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I have an extended UIScrollView that is taken directly from the Apple documentation example project "ZoomingPDFViewer"

If you get this project you'll note that it's UIScrollView extension class "PDFScrollView" has a glaring bug when you run it (on sim AND device)

If you pinch zoom far enough, you'll eventually hit the zoom scale limits set by the StoryBoard... but then, you can just re-pinch and go right on past the limits.

I've been trying to implement this class in my own project, and this bug has come with it.

For some reason, after the zoom ends, the zoomScale property of the UIScrollView is being arbitrarily set back to 1.0, so you can effectively pinch zoom to infinity... keep in mind the zoomScale being reset does NOT impact the content... so you can just keep zooming out until the PDF in the demo is just a pixel on the screen.

I've never seen this before and I've done tons of custom UIScrollViews before.

I've tried a few steps to solve it but nothing seems to be working. Does anyone know what would cause a UIScrollView to reset its zoomScale in that manner?

I thought it might be because the subviews are being removed and added during zooms, but I put a dummy view in the scroll view to act as an anchor, and that did not work either.

Like I said.. ZoomingPDFViewer is the exact code I am working with, using iOS 6.0

Any ideas would be appreciated. Sample code below

- (void)scrollViewDidEndZooming:(UIScrollView *)scrollView withView:(UIView *)view atScale:(float)scale
{
NSLog(@"Ending Zoom %0.2f %0.2f", [self zoomScale], scale);

// Set the new scale factor for the TiledPDFView.
_PDFScale *= scale;

// Calculate the new frame for the new TiledPDFView.
CGRect pageRect = CGPDFPageGetBoxRect(_PDFPage, kCGPDFMediaBox);
pageRect.size = CGSizeMake(pageRect.size.width*_PDFScale, pageRect.size.height*_PDFScale);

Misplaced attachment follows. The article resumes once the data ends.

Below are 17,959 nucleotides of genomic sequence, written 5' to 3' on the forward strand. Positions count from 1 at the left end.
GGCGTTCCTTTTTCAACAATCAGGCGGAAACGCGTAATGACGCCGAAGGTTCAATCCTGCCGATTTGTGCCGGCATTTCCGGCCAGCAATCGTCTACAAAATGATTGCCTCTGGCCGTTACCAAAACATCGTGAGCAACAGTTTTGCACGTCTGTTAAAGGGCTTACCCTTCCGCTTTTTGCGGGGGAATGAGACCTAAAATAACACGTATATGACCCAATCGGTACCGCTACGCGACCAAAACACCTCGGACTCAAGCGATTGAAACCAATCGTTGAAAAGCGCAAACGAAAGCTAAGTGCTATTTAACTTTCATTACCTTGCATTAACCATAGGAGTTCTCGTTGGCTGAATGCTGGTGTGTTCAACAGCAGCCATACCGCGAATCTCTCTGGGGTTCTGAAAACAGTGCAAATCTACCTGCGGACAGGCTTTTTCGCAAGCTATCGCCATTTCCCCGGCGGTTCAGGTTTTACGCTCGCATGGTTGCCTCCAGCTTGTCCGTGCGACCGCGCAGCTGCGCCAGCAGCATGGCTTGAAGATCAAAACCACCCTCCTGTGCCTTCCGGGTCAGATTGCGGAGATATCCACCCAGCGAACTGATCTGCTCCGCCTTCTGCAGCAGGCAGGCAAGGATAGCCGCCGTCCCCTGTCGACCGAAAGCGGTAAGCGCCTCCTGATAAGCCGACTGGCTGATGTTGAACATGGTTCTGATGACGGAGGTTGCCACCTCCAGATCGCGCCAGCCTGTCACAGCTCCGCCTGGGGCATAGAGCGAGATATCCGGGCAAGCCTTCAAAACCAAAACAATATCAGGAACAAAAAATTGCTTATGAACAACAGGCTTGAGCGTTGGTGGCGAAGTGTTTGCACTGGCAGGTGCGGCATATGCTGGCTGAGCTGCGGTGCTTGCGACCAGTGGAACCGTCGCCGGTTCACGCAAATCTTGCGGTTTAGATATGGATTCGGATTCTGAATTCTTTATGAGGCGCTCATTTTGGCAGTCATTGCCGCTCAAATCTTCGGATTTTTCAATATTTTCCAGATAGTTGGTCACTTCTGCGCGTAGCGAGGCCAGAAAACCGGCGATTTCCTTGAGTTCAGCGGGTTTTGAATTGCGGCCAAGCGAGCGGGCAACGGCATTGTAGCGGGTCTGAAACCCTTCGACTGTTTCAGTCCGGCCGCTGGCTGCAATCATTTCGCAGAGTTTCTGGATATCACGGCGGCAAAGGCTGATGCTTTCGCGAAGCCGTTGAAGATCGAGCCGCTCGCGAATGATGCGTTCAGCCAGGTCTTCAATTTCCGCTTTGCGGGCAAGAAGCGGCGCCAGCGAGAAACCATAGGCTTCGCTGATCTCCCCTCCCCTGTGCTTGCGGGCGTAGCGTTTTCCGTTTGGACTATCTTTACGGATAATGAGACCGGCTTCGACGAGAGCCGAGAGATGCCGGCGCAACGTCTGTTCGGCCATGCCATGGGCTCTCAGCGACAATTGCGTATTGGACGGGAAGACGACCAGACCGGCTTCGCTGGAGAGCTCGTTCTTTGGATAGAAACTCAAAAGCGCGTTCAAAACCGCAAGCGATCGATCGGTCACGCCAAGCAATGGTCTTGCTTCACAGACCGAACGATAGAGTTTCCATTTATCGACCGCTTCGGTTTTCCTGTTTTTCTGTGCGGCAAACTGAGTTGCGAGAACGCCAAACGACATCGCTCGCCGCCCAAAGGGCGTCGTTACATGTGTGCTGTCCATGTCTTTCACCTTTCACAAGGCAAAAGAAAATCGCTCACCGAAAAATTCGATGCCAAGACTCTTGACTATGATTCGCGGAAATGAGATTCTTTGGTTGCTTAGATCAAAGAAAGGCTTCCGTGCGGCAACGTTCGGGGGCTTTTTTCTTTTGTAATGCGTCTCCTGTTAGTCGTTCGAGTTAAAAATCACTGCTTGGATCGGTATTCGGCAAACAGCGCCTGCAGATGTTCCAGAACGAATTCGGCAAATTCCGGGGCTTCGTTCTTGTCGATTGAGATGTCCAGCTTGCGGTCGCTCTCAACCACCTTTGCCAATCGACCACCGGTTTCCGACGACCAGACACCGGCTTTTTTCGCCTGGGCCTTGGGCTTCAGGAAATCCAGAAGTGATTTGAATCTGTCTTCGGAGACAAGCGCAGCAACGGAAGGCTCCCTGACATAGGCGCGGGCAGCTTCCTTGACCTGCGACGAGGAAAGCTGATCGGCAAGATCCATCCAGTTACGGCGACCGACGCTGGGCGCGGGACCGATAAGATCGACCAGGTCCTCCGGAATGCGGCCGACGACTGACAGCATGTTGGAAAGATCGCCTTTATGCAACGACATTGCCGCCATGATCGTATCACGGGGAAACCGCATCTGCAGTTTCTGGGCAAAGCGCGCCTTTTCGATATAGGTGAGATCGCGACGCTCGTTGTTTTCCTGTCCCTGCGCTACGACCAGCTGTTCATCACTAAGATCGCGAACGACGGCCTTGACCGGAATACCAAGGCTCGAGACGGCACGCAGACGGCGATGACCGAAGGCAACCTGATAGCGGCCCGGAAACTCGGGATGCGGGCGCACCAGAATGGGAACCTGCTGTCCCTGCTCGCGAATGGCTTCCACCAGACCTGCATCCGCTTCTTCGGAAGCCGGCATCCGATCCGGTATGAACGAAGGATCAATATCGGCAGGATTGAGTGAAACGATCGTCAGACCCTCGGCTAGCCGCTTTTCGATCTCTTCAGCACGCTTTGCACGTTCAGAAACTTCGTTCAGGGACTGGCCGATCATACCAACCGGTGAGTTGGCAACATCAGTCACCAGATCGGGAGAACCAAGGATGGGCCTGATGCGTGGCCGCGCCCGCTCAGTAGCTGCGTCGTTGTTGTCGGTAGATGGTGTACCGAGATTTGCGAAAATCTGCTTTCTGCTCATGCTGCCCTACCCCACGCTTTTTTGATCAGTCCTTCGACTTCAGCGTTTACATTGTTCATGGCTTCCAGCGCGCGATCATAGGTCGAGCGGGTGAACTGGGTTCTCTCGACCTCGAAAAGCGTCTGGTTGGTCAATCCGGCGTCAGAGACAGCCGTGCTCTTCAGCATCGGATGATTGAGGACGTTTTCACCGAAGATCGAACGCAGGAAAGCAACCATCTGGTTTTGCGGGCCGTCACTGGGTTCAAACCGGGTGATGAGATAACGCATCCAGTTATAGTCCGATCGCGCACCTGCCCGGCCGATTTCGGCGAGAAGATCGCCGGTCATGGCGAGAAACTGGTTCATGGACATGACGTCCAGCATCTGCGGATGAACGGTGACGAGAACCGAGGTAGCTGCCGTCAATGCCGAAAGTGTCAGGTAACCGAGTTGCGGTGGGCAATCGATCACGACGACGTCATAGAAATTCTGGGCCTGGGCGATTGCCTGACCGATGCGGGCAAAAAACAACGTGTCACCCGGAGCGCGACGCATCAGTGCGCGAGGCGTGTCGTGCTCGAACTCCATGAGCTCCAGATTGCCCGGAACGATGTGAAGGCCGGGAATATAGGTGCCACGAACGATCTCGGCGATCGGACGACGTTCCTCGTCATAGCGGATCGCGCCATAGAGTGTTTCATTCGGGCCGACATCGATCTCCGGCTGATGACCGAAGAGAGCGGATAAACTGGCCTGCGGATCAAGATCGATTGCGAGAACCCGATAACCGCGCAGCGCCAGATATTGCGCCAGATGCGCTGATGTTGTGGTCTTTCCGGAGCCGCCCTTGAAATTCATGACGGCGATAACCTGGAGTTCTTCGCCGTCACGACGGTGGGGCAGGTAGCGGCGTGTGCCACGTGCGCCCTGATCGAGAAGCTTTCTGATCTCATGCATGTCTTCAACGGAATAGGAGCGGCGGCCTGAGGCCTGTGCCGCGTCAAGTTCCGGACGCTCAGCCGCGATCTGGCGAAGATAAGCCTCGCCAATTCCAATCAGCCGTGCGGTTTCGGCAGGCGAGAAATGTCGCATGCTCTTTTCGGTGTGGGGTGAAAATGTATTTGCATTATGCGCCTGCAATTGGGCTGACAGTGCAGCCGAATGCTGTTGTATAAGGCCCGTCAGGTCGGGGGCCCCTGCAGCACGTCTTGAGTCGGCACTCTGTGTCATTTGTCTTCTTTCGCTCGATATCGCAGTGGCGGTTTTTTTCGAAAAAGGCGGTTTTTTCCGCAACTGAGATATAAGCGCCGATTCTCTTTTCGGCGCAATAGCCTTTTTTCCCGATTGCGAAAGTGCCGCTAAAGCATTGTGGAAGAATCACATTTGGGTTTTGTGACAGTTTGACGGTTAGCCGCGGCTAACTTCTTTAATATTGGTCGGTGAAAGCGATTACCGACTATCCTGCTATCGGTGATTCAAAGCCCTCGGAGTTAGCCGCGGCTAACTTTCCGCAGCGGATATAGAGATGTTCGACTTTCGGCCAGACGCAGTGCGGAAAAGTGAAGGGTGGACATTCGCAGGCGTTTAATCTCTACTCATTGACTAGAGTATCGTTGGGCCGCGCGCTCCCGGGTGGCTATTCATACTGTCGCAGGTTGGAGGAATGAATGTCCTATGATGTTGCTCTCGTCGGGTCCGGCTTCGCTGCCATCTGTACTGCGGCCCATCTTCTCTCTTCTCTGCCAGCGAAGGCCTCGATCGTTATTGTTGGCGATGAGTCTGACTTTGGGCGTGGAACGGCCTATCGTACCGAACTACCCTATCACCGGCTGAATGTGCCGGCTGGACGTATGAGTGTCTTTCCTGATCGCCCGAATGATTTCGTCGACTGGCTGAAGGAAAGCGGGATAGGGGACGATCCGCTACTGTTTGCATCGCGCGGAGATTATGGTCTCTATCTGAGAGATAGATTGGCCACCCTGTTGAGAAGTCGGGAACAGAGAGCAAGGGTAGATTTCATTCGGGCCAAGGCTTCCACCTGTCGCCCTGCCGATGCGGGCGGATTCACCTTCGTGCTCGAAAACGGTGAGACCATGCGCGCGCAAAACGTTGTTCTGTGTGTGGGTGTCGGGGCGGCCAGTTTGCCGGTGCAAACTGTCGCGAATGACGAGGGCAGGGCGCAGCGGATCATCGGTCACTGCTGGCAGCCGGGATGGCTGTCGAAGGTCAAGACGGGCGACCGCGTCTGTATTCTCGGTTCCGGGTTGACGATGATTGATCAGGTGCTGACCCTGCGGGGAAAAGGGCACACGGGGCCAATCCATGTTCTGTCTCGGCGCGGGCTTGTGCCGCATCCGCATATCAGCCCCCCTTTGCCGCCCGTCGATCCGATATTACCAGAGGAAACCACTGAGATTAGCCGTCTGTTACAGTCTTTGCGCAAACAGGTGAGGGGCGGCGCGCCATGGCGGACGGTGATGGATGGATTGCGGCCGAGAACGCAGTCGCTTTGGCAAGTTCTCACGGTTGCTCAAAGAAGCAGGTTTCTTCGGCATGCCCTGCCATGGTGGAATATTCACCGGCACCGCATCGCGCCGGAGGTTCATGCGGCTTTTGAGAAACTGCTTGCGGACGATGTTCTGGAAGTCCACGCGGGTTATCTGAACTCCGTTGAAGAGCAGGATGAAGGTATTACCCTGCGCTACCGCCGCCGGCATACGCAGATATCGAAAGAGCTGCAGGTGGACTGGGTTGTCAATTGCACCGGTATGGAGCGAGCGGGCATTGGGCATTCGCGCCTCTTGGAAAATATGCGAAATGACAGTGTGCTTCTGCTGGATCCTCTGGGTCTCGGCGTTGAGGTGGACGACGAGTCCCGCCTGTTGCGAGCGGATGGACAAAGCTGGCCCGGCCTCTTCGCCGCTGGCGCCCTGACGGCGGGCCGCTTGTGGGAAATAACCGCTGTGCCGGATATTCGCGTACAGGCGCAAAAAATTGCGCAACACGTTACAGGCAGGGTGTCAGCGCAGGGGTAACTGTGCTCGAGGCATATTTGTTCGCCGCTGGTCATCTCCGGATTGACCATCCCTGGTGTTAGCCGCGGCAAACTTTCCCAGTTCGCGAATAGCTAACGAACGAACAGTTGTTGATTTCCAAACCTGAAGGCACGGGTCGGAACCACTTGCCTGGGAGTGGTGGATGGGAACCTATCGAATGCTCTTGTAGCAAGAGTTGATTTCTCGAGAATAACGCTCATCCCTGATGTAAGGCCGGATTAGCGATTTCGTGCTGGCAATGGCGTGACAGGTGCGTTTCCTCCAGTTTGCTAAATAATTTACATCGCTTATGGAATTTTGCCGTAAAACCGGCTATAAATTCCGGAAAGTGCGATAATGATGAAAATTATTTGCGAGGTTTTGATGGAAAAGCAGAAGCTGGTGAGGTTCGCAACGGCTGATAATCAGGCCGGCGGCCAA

// Create a new TiledPDFView based on new frame and scaling.
TiledPDFView *tiledPDFView = [[TiledPDFView alloc] initWithFrame:pageRect scale:_PDFScale];
[tiledPDFView setPage:_PDFPage];

// Add the new TiledPDFView to the PDFScrollView.
[self addSubview:tiledPDFView];
self.tiledPDFView = tiledPDFView;

NSLog(@"End of end zoom %0.2f", [self zoomScale]);

}

This is the end scroll delegate... both of this logs produce a zoomScale that is exactly what you would expect... so... any number other than 1.0, assuming you actually zoomed.

Then layoutSubviews is called..

// Use layoutSubviews to center the PDF page in the view.
- (void)layoutSubviews 
{
[super layoutSubviews];

// Center the image as it becomes smaller than the size of the screen.

CGSize boundsSize = self.bounds.size;
CGRect frameToCenter = self.tiledPDFView.frame;

// a bunch of code that sets frameToCenter

self.tiledPDFView.frame = frameToCenter;
self.backgroundImageView.frame = frameToCenter;

/*
 To handle the interaction between CATiledLayer and high resolution screens, set the tiling view's contentScaleFactor to 1.0.
 If this step were omitted, the content scale factor would be 2.0 on high resolution screens, which would cause the CATiledLayer to ask for tiles of the wrong scale.
 */
self.tiledPDFView.contentScaleFactor = 1.0;

NSLog(@"Subviews Layed Out %0.2f", [self zoomScale]);
}

At this point, zoomScale reports back as 1.0 no matter what... this traces 0.003 seconds after the End Zoom delegate method reports a proper zoom scale.

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2 Answers

Yeah, this happened sometime around iOS 3. zoomScale is always relative to the current state of the scrollView, not a global measurement. After each zoom, you need to recalculate the minimum and maximum zoom scales relative to the current overall zoom scale.

This is some code I've used in the past. It should give you the gist of the process:

Early on, grab the values you need:

- (void) viewDidLoad
{
    [super viewDidLoad];
    ...
    // Squirrel away min and max zoom values from nib
    sMinZoomScale = self.scrollView.minimumZoomScale; // the very minimum